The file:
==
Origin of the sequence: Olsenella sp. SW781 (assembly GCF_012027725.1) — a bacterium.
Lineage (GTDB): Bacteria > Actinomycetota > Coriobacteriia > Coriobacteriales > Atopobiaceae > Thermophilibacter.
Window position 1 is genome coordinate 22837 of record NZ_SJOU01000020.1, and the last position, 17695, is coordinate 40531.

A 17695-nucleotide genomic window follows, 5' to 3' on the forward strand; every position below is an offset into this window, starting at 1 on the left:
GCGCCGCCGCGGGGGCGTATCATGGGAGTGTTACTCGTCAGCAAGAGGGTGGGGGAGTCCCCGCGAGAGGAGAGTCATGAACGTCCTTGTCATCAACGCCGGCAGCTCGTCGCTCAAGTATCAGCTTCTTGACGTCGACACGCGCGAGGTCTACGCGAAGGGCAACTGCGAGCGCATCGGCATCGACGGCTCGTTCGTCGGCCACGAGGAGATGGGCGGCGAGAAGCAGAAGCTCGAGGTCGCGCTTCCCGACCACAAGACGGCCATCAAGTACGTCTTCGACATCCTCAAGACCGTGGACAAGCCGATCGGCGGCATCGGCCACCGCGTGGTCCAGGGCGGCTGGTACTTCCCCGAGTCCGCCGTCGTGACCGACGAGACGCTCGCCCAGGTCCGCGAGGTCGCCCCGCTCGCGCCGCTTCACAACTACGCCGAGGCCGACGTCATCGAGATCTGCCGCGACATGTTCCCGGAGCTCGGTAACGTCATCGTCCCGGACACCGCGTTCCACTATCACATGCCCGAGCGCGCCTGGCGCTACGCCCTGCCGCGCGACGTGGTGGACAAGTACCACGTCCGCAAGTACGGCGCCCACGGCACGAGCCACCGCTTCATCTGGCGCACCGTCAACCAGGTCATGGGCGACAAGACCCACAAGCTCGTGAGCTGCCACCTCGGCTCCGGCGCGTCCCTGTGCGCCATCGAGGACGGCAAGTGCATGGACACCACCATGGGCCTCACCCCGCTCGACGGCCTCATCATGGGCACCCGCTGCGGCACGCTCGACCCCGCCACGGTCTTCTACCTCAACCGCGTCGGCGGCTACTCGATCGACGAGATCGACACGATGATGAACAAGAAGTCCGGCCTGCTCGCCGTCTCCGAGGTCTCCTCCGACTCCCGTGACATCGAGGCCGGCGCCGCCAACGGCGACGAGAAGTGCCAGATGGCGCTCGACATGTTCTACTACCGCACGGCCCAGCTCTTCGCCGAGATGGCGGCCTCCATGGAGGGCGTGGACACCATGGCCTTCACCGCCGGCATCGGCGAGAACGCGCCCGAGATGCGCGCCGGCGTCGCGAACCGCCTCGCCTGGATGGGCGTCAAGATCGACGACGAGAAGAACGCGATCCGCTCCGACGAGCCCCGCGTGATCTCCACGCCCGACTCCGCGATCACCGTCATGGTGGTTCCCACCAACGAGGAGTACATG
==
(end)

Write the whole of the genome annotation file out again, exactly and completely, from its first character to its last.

Origin of the sequence: Olsenella sp. SW781 (assembly GCF_012027725.1) — a bacterium.
Lineage (GTDB): Bacteria > Actinomycetota > Coriobacteriia > Coriobacteriales > Atopobiaceae > Thermophilibacter.
Window position 1 is genome coordinate 22837 of record NZ_SJOU01000020.1, and the last position, 17695, is coordinate 40531.

A 17695-nucleotide genomic window follows, 5' to 3' on the forward strand; every position below is an offset into this window, starting at 1 on the left:
GCGCCGCCGCGGGGGCGTATCATGGGAGTGTTACTCGTCAGCAAGAGGGTGGGGGAGTCCCCGCGAGAGGAGAGTCATGAACGTCCTTGTCATCAACGCCGGCAGCTCGTCGCTCAAGTATCAGCTTCTTGACGTCGACACGCGCGAGGTCTACGCGAAGGGCAACTGCGAGCGCATCGGCATCGACGGCTCGTTCGTCGGCCACGAGGAGATGGGCGGCGAGAAGCAGAAGCTCGAGGTCGCGCTTCCCGACCACAAGACGGCCATCAAGTACGTCTTCGACATCCTCAAGACCGTGGACAAGCCGATCGGCGGCATCGGCCACCGCGTGGTCCAGGGCGGCTGGTACTTCCCCGAGTCCGCCGTCGTGACCGACGAGACGCTCGCCCAGGTCCGCGAGGTCGCCCCGCTCGCGCCGCTTCACAACTACGCCGAGGCCGACGTCATCGAGATCTGCCGCGACATGTTCCCGGAGCTCGGTAACGTCATCGTCCCGGACACCGCGTTCCACTATCACATGCCCGAGCGCGCCTGGCGCTACGCCCTGCCGCGCGACGTGGTGGACAAGTACCACGTCCGCAAGTACGGCGCCCACGGCACGAGCCACCGCTTCATCTGGCGCACCGTCAACCAGGTCATGGGCGACAAGACCCACAAGCTCGTGAGCTGCCACCTCGGCTCCGGCGCGTCCCTGTGCGCCATCGAGGACGGCAAGTGCATGGACACCACCATGGGCCTCACCCCGCTCGACGGCCTCATCATGGGCACCCGCTGCGGCACGCTCGACCCCGCCACGGTCTTCTACCTCAACCGCGTCGGCGGCTACTCGATCGACGAGATCGACACGATGATGAACAAGAAGTCCGGCCTGCTCGCCGTCTCCGAGGTCTCCTCCGACTCCCGTGACATCGAGGCCGGCGCCGCCAACGGCGACGAGAAGTGCCAGATGGCGCTCGACATGTTCTACTACCGCACGGCCCAGCTCTTCGCCGAGATGGCGGCCTCCATGGAGGGCGTGGACACCATGGCCTTCACCGCCGGCATCGGCGAGAACGCGCCCGAGATGCGCGCCGGCGTCGCGAACCGCCTCGCCTGGATGGGCGTCAAGATCGACGACGAGAAGAACGCGATCCGCTCCGACGAGCCCCGCGTGATCTCCACGCCCGACTCCGCGATCACCGTCATGGTGGTTCCCACCAACGAGGAGTACATG